3.4) The calculation of the receptor term, N/[N + πa/s], is for a spherical flagellum only and arises from interactions between the effects of adjacent receptors. For a fixed volume, as assumed, the sphere has minimal surface area and thus receptor interaction is highest given they are assumed placed at random. Thus, using the correct geometry with a fixed volume will reduce this receptor interaction effect and yet it is fundamental to the paper. Hence the authors are over-estimating the influence of one of the primary features they are testing for – this seems fundamental and one of the reasons I am recommending reject.

The receptor term, as originally deduced by Berg and Purcell, (1977), arises from the matching of two distinct limits: for a low number of receptors, the flux into independent patches leads to an overall diffusive flux into the sphere that is linear with the number of receptors. In the opposite limit of large surface coverage, the "interactions between the effects of adjacent receptors" leads indeed to the saturation of chemoreception. However, we believe "the primary features [we] are testing for" are the exact opposite to what the referee states: a low number of (non-interacting) receptors, sparsely covering the flagellum (i.e. with a large distance between receptors compared to receptor size) entails a non-saturated diffusive flux that, hence, depends on the number of receptors.

The cylindrical geometry, if anything, strengthens our assumption: the larger surface area of the cylinder gives a larger average distance between receptors and, hence, offsetting the saturation of the overall diffusive flux to higher receptor number. As a result, the flux strongly depends on the number of receptors, which is indeed one of the main points of our manuscript: it is incorrect to assume that the number of receptors is in fact large enough for all species for the perfect absorber approximation to be a valid one. Thus, by using the approximate spherical case, we are actually underestimating this effect, instead of overestimating as suggested by the reviewer. Such explanation has been now included in the manuscript.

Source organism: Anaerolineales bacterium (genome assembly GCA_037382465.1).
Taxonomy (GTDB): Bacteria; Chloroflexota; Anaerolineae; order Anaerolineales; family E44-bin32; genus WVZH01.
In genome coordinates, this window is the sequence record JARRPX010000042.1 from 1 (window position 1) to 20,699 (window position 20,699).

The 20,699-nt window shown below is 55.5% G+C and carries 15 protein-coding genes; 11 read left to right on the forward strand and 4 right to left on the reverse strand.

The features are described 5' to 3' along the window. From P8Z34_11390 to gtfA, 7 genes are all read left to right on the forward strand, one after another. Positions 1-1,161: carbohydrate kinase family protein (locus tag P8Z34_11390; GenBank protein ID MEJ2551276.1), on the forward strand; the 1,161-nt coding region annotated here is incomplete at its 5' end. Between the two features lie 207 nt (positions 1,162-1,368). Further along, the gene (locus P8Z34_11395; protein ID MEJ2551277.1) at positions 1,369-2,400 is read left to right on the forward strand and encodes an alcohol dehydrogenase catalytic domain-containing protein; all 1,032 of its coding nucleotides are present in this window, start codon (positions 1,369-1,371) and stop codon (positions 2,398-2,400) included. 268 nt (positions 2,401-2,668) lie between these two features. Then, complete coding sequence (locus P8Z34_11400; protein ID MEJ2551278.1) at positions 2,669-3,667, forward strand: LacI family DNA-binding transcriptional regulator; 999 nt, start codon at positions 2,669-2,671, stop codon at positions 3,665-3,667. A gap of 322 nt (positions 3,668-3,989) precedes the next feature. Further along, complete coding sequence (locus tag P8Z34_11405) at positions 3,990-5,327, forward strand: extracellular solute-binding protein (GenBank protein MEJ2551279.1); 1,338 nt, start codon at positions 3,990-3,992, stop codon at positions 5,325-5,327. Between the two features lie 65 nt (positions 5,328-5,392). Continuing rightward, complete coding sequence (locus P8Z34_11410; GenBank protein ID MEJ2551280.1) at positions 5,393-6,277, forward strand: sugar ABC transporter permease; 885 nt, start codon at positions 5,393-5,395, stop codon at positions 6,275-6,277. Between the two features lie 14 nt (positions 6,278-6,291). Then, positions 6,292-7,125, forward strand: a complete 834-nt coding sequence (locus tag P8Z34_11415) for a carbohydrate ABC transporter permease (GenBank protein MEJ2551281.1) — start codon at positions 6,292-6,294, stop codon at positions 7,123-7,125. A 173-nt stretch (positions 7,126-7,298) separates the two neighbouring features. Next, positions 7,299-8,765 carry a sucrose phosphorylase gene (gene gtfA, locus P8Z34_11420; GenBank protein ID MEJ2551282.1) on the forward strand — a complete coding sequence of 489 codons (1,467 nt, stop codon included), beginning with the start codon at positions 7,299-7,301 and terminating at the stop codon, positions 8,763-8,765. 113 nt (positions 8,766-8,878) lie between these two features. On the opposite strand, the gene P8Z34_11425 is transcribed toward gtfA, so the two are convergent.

3.5) s is the receptor effective radius not the chemoattractant radius (subsection “Species-specific differences in chemoattractant-receptor binding rates”).

Continuing from 3.4, our model derives from Berg’s original model of a sphere covered with N perfect absorber patches of radius s, the effective receptor radius. The dimensions of the speract receptor radius is not known, however Pichlo el al., (2014), provided an estimation of the radius of the resact receptor (the extracellular domain of the GC) of 2.65 nm. The value of s ~ 0.19 nm used in this work is about one order of magnitude smaller than such estimation. This value arises not from estimates of either receptor or chemoattractant sizes, but rather from an estimate of the effective size of the binding site, based on experimental measurements of chemoattractant binding kinetics (seeSupplementary file 1, and 3.9 below).

3.6) Equation (5):

– This is also flawed. It is dimensionally incorrect as stated.

– To within a scaling to fix dimensions, it is the one-dimensional solution. Either the two-dimensional or three-dimensional solution is required here (depending on the gap between the cover slips, which does not appear to be given – my one comment on the experiments – the geometry should be clearly stated). The use of the incorrect spatial dimension changes the gradient term in the SDR expression and thus has major downstream impact, explicitly affecting what the authors are testing. Again, this seems fundamental in testing the chemoreception model and thus is a further reason I am recommending reject.

We thank the reviewer for raising these observations, and we agree with both comments to a certain extent. Equation (5) is indeed dimensionally incorrect as stated, in the sense that there is a normalization constant/pre-factor that has not been explicitly included. It is, however, implicitly accounted for through the fitting procedure to the different UV profiles and, hence, this typo does not propagate any errors into the evaluated variables. We have now made this choice more explicit when first defining c0.

Equation (5) is indeed (modulo the aforementioned pre-factor) the solution to the 1D diffusion problem. Although this was done for the sake of simplicity, we agree with the reviewer in that using different spatial dimensions would have an effect on the estimated time-dependent gradients.

In nature, external fertilizers sperm cells tend to swim in spiral 3D trajectories. However, under the experimental conditions explored in this research, we are analyzing only the confined sperm swimming trajectories within the imaging chamber, swimming in 2D circular-like trajectories confined at a few microns above the coverslip. The UV flash that sets the initial chemoattractant distribution was focused at the imaging plane (~1-4 𝜇m above the coverslip). Hence, the correct diffusion problem indeed corresponds to that of a 2D diffusing regime.